Concentrated Disadvantage: The Influence of Social and Economic Change on the Epidemic of Youth Violence

Kevin Strom, Research Triangle Institute
John M. MacDonald, University of South Carolina

There was an epidemic of youth violence that peaked in the early 1990s. Explanations for this epidemic have focused predominately on period effects related to the introduction of crack-cocaine and the proliferation of high caliber firearms. Less research has examined whether changes in structural correlates of crime in inner cities also contributed to this epidemic. This paper examines how the change in city-level family disruption and joblessness, as well as illicit drug markets, contributed to race and age-specific changes in youth homicide between the 1980s and early 1990s in 155 large U.S. cities. The results show that increasing concentrations of black family instability and joblessness explained a significant portion of the rise in youth homicide, especially for blacks. These effects are independent of drug arrest rates, ethnic heterogeneity, region, and population density. Changes in drug arrest rates also substantially increases the rates of youth homicides for blacks and whites. These results suggest that the period effects of drugs and guns associated with the epidemic of youth violence stem from structural linkages to family disruption and economic deprivation experienced most pronoucedly in black communities.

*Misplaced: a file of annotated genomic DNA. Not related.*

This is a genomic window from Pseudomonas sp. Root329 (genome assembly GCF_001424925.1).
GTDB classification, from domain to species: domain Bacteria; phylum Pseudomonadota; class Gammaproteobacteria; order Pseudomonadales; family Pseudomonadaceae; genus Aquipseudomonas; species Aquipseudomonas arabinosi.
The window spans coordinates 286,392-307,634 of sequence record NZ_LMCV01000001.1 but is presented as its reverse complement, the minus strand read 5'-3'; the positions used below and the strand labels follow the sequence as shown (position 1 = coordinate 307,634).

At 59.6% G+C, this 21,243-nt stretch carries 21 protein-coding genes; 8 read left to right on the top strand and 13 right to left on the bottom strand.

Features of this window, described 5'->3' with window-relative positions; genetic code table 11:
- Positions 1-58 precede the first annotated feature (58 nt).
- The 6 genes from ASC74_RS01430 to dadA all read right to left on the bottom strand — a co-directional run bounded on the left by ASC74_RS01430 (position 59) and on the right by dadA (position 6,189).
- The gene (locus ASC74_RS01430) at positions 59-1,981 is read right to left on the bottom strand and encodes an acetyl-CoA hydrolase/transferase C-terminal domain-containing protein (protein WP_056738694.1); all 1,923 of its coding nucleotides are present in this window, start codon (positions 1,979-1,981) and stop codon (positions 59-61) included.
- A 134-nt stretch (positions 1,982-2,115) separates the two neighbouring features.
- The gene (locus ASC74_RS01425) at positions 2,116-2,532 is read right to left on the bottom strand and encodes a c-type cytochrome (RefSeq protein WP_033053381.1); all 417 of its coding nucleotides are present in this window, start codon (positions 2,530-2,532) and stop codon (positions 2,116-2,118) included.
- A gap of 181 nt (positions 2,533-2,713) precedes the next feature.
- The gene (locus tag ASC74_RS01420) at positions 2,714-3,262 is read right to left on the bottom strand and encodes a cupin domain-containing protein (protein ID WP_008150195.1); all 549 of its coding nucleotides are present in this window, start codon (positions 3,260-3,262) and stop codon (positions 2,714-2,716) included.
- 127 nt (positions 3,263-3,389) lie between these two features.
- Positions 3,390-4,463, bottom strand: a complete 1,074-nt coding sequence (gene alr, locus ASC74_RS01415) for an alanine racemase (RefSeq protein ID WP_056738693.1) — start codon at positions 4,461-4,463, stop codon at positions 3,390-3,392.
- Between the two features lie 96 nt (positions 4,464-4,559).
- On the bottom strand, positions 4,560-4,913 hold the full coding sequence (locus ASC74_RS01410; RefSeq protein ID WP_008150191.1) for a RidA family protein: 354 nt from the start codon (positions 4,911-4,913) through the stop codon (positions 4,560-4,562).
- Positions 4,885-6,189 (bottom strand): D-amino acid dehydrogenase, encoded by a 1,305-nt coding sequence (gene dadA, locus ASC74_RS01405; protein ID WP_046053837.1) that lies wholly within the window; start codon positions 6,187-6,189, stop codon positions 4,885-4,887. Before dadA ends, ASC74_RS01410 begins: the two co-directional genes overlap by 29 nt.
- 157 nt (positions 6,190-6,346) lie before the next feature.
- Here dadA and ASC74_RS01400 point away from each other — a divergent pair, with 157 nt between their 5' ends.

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Updated 05/20/2006